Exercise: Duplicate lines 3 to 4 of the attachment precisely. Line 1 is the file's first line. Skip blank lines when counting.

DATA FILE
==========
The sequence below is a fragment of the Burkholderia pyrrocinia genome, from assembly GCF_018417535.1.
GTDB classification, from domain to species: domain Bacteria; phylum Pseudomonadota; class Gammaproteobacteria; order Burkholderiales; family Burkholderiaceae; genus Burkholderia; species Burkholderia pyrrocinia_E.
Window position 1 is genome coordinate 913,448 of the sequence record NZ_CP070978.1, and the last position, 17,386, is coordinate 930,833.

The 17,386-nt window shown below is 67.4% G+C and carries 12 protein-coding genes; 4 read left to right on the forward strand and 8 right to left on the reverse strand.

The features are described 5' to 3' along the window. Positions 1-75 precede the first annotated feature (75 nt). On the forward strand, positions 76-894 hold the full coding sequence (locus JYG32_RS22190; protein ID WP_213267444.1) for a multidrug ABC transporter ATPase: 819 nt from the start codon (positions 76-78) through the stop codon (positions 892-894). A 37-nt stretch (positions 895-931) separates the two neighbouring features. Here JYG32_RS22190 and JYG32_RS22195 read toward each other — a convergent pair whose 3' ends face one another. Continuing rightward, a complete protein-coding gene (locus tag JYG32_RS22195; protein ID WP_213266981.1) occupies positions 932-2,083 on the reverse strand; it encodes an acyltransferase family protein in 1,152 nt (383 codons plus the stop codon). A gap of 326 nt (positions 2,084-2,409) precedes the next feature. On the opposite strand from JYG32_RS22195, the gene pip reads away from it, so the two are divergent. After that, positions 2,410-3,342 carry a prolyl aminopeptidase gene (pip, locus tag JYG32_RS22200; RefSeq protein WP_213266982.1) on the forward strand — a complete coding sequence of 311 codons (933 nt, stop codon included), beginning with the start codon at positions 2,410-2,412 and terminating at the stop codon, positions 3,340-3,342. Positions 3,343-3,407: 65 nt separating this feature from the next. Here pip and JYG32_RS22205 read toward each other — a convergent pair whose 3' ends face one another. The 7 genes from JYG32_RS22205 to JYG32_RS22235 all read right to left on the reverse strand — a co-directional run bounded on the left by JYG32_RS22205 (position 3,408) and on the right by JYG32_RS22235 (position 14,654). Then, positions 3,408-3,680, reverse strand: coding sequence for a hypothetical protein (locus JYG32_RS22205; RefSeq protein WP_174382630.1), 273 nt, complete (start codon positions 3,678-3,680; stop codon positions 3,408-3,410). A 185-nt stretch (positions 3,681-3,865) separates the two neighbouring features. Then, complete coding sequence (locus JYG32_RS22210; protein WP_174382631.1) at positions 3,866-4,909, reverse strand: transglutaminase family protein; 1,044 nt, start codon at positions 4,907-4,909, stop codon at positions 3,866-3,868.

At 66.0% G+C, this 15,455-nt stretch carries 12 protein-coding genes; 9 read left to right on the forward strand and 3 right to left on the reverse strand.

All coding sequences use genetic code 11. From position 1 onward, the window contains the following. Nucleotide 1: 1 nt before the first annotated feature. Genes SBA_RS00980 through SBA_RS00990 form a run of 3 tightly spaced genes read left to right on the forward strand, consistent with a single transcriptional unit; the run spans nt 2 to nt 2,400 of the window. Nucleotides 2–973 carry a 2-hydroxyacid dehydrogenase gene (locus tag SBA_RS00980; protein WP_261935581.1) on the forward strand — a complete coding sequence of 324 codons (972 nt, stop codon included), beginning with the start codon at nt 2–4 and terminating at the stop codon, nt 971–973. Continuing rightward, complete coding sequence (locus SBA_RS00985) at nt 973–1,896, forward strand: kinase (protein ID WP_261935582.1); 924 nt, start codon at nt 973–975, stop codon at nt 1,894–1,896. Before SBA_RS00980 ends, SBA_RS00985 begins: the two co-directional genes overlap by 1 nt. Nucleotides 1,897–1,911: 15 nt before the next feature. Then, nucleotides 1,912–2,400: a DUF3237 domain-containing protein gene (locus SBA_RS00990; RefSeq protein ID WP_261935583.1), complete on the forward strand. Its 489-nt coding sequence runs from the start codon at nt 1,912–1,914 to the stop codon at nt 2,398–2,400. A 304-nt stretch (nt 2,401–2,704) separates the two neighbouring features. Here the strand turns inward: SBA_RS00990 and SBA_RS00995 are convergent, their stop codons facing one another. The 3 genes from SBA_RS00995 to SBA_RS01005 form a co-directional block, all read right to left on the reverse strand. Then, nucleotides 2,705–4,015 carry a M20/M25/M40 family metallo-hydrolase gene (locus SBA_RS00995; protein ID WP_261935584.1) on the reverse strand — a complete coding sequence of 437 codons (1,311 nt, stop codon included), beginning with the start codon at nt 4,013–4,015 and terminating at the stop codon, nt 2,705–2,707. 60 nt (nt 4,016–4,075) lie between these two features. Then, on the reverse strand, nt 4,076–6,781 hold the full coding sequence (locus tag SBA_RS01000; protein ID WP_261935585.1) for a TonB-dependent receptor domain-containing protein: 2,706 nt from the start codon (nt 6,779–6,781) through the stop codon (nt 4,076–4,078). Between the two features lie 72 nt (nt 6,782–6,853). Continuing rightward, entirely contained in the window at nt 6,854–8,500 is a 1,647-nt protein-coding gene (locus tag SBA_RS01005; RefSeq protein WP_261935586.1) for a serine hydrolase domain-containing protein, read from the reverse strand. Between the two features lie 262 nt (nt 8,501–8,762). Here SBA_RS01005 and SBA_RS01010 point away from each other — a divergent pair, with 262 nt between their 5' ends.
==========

Window position 1 is genome coordinate 913,448 of the sequence record NZ_CP070978.1, and the last position, 17,386, is coordinate 930,833.

The 17,386-nt window shown below is 67.4% G+C and carries 12 protein-coding genes; 4 read left to right on the forward strand and 8 right to left on the reverse strand.